After her application for employment as a “correctional counselor” in Alabama was rejected because she failed to meet the minimum 120-pound weight requirement of an Alabama statute, which also establishes a height minimum of 5 feet 2 inches, Dianne Rawlinson filed a charge with the Equal Employment Opportunity Commission and ultimately brought a class action against appellant corrections officials challenging the statutory height and weight requirements and a regulation establishing gender criteria for assigning correctional counselors to “contact” positions, or positions requiring close physical proximity to inmates, as a violation of Title VII of the Civil Rights Act of 1964, inter alia. Issue: Do employment requirements that remove 41% of women as acceptable candidates for the job create a discriminatory practice? Is a woman’s choice to work in a “dangerous field” superseded by the need to protect her from harm? Decision of the Court: The Supreme Court decision upheld the lower court’s ruling that is was a violation of Title VII of the Civil Rights Act of 1964. The Court did find that bona fide occupational qualifications could permit the hiring of one gender. Reasoning of the Court: The district court ruled in Rawlinson’s favor on both counts.
It relied on national statistics that outlined the comparative heights and weights of men and women to show that the Alabama prison guard requirements would exclude more than 40 percent of the female population but less than one percent of the male population. The court held that this, on its face, was evidence of sex discrimination against women. On the issue of the “close contact” prohibition, the district court rejected the state of Alabama’s contention that being male was a necessary qualification for serving as a guard in a male penitentiary. It decreed that this regulation was impermissible under Title VII as well. E. C. Dothard, the director of Alabama’s Department of Public Safety, then appealed the case to the U. S. Supreme Court on the state’s behalf. Rule of Law:
Title VII requires: “the removal of artificial, arbitrary, and unnecessary barriers to employment when the barriers operate invidiously to discriminate on the basis of racial or other impermissible classification. ” -statistics show that the requirements really hurt the women way more than the men -it also discourages women from applying -Just like in Bryan v. Koch where New York City was closing its hospital and effecting the minorities, the court in this case also used second prong as legitimate objective. -disparate impact test: “plaintiff need only show that the facially neutral standards in question select applicants for hire in a significantly discriminatory pattern. Then the employer must meet the burden of showing that any given requirement has a manifest relationship to the employment in question.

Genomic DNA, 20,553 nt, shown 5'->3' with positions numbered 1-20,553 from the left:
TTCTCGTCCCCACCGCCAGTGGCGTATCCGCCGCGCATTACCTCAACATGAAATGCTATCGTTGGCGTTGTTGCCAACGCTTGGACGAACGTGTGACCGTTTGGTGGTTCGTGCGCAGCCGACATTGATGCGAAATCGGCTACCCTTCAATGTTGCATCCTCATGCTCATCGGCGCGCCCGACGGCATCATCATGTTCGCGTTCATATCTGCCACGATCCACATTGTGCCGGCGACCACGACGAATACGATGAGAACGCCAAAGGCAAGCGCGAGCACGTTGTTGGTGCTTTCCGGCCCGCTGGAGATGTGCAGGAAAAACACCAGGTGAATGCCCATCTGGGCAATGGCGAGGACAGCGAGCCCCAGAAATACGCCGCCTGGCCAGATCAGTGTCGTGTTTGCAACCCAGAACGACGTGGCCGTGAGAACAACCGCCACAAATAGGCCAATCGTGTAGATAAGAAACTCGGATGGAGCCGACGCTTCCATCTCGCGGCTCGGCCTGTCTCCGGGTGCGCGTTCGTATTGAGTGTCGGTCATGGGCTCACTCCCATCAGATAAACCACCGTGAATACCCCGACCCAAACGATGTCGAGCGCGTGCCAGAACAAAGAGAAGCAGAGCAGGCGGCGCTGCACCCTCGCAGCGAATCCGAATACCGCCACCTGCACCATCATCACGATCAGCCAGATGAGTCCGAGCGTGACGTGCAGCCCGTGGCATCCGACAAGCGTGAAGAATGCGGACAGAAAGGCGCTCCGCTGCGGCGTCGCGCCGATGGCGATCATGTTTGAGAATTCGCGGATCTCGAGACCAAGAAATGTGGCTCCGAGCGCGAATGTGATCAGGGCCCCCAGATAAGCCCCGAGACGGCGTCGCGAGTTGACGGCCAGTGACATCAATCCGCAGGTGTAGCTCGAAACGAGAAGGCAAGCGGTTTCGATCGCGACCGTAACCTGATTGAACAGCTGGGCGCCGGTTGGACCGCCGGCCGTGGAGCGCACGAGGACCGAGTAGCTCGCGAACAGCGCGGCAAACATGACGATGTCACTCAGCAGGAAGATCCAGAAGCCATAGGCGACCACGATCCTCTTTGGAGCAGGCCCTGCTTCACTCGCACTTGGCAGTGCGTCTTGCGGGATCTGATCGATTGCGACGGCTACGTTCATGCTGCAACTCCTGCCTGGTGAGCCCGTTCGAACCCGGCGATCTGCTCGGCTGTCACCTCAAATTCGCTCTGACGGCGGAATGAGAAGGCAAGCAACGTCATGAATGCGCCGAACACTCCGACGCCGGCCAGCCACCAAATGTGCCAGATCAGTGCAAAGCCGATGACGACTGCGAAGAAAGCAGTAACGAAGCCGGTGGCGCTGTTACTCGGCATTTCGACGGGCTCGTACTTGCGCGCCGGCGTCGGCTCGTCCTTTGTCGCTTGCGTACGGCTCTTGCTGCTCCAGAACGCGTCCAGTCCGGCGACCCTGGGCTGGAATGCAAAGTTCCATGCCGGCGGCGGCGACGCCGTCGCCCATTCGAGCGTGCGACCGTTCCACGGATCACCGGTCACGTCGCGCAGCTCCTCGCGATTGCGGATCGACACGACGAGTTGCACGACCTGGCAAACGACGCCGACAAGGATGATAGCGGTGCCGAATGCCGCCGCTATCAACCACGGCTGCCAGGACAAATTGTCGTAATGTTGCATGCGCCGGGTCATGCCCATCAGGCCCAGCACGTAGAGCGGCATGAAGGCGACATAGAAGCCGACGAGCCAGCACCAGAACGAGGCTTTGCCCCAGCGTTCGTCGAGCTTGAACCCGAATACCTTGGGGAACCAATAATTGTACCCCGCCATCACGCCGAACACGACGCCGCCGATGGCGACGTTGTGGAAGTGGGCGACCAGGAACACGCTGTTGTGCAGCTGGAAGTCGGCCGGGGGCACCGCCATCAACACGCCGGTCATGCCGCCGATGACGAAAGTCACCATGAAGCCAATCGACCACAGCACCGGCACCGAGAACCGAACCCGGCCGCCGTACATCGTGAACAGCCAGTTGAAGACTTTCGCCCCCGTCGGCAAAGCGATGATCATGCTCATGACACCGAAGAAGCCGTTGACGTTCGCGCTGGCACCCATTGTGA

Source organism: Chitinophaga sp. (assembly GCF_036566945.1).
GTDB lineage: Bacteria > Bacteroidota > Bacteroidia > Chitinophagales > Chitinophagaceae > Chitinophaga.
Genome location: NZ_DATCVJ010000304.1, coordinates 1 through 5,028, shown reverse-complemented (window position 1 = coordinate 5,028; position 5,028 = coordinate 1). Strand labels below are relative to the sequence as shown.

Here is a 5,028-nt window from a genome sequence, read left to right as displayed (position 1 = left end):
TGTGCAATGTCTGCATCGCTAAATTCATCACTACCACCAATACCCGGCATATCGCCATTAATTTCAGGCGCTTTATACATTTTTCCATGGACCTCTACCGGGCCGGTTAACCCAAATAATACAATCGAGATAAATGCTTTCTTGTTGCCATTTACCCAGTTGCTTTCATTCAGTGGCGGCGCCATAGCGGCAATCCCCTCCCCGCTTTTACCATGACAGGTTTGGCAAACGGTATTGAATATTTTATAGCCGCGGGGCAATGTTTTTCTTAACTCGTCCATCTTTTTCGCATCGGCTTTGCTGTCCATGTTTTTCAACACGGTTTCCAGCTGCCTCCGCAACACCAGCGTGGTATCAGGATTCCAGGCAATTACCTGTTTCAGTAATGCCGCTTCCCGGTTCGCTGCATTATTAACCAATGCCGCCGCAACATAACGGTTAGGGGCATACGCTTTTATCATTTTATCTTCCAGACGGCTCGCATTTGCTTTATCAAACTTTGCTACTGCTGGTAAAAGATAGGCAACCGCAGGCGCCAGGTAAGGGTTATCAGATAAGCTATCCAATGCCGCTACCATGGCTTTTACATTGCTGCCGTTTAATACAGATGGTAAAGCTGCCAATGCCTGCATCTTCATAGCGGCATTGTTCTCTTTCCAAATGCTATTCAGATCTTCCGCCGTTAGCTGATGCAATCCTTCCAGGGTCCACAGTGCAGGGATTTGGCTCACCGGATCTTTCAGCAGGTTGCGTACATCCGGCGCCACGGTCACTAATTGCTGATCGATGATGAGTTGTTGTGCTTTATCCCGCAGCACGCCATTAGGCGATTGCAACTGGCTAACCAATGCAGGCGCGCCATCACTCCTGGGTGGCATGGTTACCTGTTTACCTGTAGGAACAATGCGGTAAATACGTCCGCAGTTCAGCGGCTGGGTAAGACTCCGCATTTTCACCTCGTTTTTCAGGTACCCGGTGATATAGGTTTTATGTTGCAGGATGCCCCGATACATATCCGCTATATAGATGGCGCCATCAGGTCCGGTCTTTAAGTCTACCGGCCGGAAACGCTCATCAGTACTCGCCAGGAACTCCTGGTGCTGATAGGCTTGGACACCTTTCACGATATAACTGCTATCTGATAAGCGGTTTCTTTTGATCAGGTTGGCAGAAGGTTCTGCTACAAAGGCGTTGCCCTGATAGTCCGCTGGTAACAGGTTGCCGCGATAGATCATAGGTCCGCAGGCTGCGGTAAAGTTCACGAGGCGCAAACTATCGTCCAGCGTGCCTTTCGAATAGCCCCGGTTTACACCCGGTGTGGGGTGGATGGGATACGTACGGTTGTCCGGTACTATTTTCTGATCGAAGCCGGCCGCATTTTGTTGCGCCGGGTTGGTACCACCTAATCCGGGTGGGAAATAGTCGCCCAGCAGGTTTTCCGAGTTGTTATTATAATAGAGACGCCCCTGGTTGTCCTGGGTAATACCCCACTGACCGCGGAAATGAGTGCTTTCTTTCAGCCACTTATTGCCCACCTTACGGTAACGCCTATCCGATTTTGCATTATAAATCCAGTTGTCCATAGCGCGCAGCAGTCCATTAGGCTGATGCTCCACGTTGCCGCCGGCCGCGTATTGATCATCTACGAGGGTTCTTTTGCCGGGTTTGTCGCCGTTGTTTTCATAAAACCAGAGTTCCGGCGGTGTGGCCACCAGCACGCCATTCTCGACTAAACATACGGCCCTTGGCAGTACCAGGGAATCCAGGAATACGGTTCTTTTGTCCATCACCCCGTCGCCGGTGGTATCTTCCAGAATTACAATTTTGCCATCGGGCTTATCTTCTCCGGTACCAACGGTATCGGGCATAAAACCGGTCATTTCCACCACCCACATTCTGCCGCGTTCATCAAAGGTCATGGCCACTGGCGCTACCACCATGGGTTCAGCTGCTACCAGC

If employer proves, then the plaintiff may then show that other selection devices without a similar discriminatory effect would also serve the employer’s legitimate interests in efficient and trustworthy workmanship. ” -the court also decided that not having women in contact in high security prisons is job related because it keeps women out of the way of sexual assaults. Dissent: Justice White argued that Rawlinson had not shown a discriminatory hiring pattern due to the height and weight requirement because she relied on height and weight statistics about the population at large and not the pool of applicants for prison guard positions in Alabama.
In his opinion, therefore, Rawlinson did not meet the weight requirement to serve as a prison guard and should have had no grounds to sue on the issue of the “close contact” provision. Other dissenting opinions came from Justices Marshall and Brennan, who concurred with the Court’s position as to the height and weight requirement, but disagreed with the ruling on “close contact. ” These two justices argued that no evidence existed to show that women prison guards are at any more risk of attack by inmates than male prison guards. They also asserted that violent behavior among the prison population should not be used as an excuse for denying job opportunities to female applicants